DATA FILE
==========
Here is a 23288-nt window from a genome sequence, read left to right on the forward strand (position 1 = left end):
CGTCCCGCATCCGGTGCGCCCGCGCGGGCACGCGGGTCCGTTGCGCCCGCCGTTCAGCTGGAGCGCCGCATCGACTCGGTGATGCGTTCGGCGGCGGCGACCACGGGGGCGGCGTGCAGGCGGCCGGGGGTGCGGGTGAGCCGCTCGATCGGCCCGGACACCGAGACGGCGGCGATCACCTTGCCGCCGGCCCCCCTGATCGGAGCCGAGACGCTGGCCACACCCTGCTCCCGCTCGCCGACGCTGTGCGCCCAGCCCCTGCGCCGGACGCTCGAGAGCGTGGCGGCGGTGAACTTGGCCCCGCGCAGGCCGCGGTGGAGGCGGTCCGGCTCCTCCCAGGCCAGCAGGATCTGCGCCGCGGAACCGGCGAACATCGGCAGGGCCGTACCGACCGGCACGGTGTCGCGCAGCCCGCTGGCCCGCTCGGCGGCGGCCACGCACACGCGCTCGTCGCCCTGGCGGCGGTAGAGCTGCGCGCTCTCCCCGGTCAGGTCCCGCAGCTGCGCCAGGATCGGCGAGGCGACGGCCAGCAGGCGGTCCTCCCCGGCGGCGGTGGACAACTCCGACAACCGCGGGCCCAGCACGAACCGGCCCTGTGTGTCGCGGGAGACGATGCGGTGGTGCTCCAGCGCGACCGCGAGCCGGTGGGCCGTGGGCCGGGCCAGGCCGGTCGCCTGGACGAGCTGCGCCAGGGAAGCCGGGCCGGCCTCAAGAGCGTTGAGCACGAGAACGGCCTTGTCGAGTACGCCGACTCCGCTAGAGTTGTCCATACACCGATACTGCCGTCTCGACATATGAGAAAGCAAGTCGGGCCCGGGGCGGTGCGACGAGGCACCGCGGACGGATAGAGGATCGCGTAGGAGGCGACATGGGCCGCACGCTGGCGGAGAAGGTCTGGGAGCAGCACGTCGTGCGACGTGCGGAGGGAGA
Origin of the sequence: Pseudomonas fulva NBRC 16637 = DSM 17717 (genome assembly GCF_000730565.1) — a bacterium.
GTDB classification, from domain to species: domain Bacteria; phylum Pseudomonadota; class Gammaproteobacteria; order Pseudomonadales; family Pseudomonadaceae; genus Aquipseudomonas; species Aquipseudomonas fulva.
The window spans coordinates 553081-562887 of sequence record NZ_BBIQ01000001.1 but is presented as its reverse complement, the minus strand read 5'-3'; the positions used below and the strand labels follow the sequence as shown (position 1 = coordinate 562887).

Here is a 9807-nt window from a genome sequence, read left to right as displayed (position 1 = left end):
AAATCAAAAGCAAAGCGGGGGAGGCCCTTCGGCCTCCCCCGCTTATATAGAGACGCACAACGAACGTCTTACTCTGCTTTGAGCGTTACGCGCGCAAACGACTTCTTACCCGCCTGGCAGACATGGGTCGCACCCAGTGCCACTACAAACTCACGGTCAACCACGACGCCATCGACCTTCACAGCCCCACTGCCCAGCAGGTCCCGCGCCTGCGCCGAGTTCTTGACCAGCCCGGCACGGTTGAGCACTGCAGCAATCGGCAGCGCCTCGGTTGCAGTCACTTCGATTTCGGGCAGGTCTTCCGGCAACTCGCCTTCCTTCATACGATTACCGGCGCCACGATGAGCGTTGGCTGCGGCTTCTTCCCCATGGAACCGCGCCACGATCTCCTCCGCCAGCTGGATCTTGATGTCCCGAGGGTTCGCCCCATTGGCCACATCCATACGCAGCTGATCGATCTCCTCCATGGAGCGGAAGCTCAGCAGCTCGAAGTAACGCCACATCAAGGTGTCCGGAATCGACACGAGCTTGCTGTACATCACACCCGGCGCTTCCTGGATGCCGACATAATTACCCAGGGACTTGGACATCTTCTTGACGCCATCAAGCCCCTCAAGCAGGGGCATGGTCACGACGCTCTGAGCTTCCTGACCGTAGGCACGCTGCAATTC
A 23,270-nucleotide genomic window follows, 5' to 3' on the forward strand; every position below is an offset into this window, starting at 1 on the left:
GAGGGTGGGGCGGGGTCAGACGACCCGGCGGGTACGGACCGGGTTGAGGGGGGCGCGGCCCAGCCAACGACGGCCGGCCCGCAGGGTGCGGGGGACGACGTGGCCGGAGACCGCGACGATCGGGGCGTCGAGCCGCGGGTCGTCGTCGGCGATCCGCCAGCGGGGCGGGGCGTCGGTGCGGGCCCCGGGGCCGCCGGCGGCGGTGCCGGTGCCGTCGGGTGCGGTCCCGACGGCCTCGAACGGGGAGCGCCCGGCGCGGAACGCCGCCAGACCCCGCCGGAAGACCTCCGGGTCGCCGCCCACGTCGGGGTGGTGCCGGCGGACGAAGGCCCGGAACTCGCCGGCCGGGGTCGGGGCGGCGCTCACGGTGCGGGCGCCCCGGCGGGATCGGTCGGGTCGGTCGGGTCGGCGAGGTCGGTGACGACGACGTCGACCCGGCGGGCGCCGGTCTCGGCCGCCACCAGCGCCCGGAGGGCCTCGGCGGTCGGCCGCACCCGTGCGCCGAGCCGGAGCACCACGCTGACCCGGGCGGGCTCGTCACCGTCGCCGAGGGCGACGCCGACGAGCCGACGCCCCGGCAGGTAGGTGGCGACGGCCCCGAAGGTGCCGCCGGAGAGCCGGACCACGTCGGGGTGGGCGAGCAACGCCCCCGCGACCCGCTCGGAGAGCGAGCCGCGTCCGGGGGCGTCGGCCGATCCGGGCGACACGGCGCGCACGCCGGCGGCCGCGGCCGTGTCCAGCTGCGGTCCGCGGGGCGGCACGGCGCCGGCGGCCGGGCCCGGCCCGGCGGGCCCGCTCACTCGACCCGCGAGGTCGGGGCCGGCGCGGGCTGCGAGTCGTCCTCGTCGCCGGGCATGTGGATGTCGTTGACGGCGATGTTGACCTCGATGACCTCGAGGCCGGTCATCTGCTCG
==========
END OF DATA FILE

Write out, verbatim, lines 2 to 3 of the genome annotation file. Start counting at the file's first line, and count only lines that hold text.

CGTCCCGCATCCGGTGCGCCCGCGCGGGCACGCGGGTCCGTTGCGCCCGCCGTTCAGCTGGAGCGCCGCATCGACTCGGTGATGCGTTCGGCGGCGGCGACCACGGGGGCGGCGTGCAGGCGGCCGGGGGTGCGGGTGAGCCGCTCGATCGGCCCGGACACCGAGACGGCGGCGATCACCTTGCCGCCGGCCCCCCTGATCGGAGCCGAGACGCTGGCCACACCCTGCTCCCGCTCGCCGACGCTGTGCGCCCAGCCCCTGCGCCGGACGCTCGAGAGCGTGGCGGCGGTGAACTTGGCCCCGCGCAGGCCGCGGTGGAGGCGGTCCGGCTCCTCCCAGGCCAGCAGGATCTGCGCCGCGGAACCGGCGAACATCGGCAGGGCCGTACCGACCGGCACGGTGTCGCGCAGCCCGCTGGCCCGCTCGGCGGCGGCCACGCACACGCGCTCGTCGCCCTGGCGGCGGTAGAGCTGCGCGCTCTCCCCGGTCAGGTCCCGCAGCTGCGCCAGGATCGGCGAGGCGACGGCCAGCAGGCGGTCCTCCCCGGCGGCGGTGGACAACTCCGACAACCGCGGGCCCAGCACGAACCGGCCCTGTGTGTCGCGGGAGACGATGCGGTGGTGCTCCAGCGCGACCGCGAGCCGGTGGGCCGTGGGCCGGGCCAGGCCGGTCGCCTGGACGAGCTGCGCCAGGGAAGCCGGGCCGGCCTCAAGAGCGTTGAGCACGAGAACGGCCTTGTCGAGTACGCCGACTCCGCTAGAGTTGTCCATACACCGATACTGCCGTCTCGACATATGAGAAAGCAAGTCGGGCCCGGGGCGGTGCGACGAGGCACCGCGGACGGATAGAGGATCGCGTAGGAGGCGACATGGGCCGCACGCTGGCGGAGAAGGTCTGGGAGCAGCACGTCGTGCGACGTGCGGAGGGAGA
Origin of the sequence: Pseudomonas fulva NBRC 16637 = DSM 17717 (genome assembly GCF_000730565.1) — a bacterium.